Issue 7, June 6, 2011
Ryegrass -- the Unexpected Weed
Homeowners tend to be impatient. They want a green lawn and they want it done yesterday. There's no shortage of seed mixes on the market and marketing campaigns for that magazine perfect lawn. But the time you spend doing a little homework before you buy grass seed is certainly time well spent.
The seed label should be carefully read and considered. Premium mixes will be found in blue, while less expensive mixes will have a white label. Often times the white labeled mixes will contain a certain percentage of annual ryegrass (Lolium multiflorum) which will germinate very fast - within a week if it's being watered. Although it is quick to establish, annual ryegrass will only live for one, maybe two years, leaving thin spots behind where the more permanent cool season perennial grass has not filled in yet. Also, it will die or get stemmy in warm weather. It has a very coarse texture, is often a lighter color, and requires frequent mowing. It is not recommended for use in any permanent setting. It can be used for erosion control on newly excavated sites. Annual ryegrass is also known as Italian ryegrass.
Perennial ryegrass (L. perenne) can be undesirable at times when it is mixed in with another turfgrass species that is slower growing. Low mow Kentucky bluegrass seed mixes are becoming more prevalent in the market. Surprisingly, they aren't necessarily the premium mixes that you first might think they would be. In order for a green lawn to be achieved faster, perennial ryegrass if often added to the mix. Usually, it will germinate in about 2 weeks if it's being watered. However, perennial ryegrass will grow much faster than the slow growing Kentucky bluegrass will. Tall weedy looking clumps are the result. With the heat of summer, the perennial ryegrass will slow its growth and with time, the Kentucky bluegrass will overcome most but not all of the perennial ryegrass. I've had two grassy "weeds" to identify this spring and I suspect this is the culprit on both.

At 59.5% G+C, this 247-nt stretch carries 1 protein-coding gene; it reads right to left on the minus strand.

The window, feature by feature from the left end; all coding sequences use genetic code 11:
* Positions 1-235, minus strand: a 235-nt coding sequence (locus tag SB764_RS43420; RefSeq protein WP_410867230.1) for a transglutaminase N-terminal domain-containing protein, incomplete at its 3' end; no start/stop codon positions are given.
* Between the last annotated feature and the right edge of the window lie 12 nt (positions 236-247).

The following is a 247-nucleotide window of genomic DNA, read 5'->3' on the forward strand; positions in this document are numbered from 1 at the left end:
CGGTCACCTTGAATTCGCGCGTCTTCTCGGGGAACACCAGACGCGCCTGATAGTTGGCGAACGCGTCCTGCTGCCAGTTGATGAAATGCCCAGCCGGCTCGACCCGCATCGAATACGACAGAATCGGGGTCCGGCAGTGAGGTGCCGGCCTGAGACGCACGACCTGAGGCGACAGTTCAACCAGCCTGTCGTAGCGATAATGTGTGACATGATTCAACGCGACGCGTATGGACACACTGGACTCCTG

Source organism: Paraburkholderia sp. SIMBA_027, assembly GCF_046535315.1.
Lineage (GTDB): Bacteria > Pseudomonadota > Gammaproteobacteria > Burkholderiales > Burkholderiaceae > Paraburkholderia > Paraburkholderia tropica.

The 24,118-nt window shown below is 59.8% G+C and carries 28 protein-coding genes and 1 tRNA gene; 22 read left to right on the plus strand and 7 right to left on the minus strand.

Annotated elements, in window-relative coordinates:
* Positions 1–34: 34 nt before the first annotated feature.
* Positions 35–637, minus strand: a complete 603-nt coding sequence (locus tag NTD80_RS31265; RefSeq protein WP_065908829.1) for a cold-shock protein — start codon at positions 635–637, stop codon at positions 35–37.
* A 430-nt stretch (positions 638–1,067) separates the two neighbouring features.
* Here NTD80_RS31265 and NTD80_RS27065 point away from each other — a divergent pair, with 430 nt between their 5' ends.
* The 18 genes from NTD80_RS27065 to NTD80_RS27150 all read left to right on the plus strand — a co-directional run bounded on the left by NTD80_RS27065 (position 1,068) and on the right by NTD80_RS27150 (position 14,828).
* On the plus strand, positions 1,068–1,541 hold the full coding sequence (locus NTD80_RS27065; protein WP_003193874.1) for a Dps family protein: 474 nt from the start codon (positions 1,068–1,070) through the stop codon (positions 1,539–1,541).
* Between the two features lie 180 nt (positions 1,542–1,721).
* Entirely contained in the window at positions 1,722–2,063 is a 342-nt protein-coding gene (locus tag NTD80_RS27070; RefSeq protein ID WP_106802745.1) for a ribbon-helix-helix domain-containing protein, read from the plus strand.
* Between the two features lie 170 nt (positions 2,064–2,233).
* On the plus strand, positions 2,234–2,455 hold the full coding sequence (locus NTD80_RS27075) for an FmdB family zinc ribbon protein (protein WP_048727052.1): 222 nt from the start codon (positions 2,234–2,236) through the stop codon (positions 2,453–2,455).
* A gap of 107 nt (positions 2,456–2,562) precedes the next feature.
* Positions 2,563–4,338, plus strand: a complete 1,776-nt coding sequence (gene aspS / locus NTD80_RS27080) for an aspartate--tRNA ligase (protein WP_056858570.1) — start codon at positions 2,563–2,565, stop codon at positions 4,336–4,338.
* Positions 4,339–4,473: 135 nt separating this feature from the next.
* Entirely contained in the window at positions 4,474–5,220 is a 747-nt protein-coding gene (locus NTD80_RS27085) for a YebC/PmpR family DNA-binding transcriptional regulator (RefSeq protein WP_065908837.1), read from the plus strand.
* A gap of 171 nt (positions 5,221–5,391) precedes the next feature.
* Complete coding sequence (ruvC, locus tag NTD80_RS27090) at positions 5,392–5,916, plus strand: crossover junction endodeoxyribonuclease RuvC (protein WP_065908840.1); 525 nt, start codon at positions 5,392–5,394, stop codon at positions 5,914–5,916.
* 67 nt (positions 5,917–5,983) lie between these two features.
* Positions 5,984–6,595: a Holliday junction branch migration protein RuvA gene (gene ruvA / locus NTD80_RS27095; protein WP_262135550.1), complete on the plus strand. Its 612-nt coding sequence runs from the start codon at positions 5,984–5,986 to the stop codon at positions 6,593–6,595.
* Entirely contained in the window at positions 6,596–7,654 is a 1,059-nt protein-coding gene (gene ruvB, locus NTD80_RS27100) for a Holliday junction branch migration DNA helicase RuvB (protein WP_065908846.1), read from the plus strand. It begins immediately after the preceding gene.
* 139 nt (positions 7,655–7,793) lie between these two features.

Low mow Kentucky bluegrass seed mixes do have benefits that homeowners may like. They offer the homeowner (when established) less mowing. There are a few out there that really enjoy mowing, but I suspect the majority of us could easily find other things to do with our time. In addition, many of these grasses have not only been bred for slow growth but also for a darker green color that really makes a yard stand out. Keep in mind that these low mow types are very slow to establish. Slow establishment means opportunities for weeds to invade. Homeowners are reminded to be patient after seeding. Alternatively, if a faster growing species is blended with it, an uneven weedy appearance may temporarily be the result. (Michelle Wiesbrook)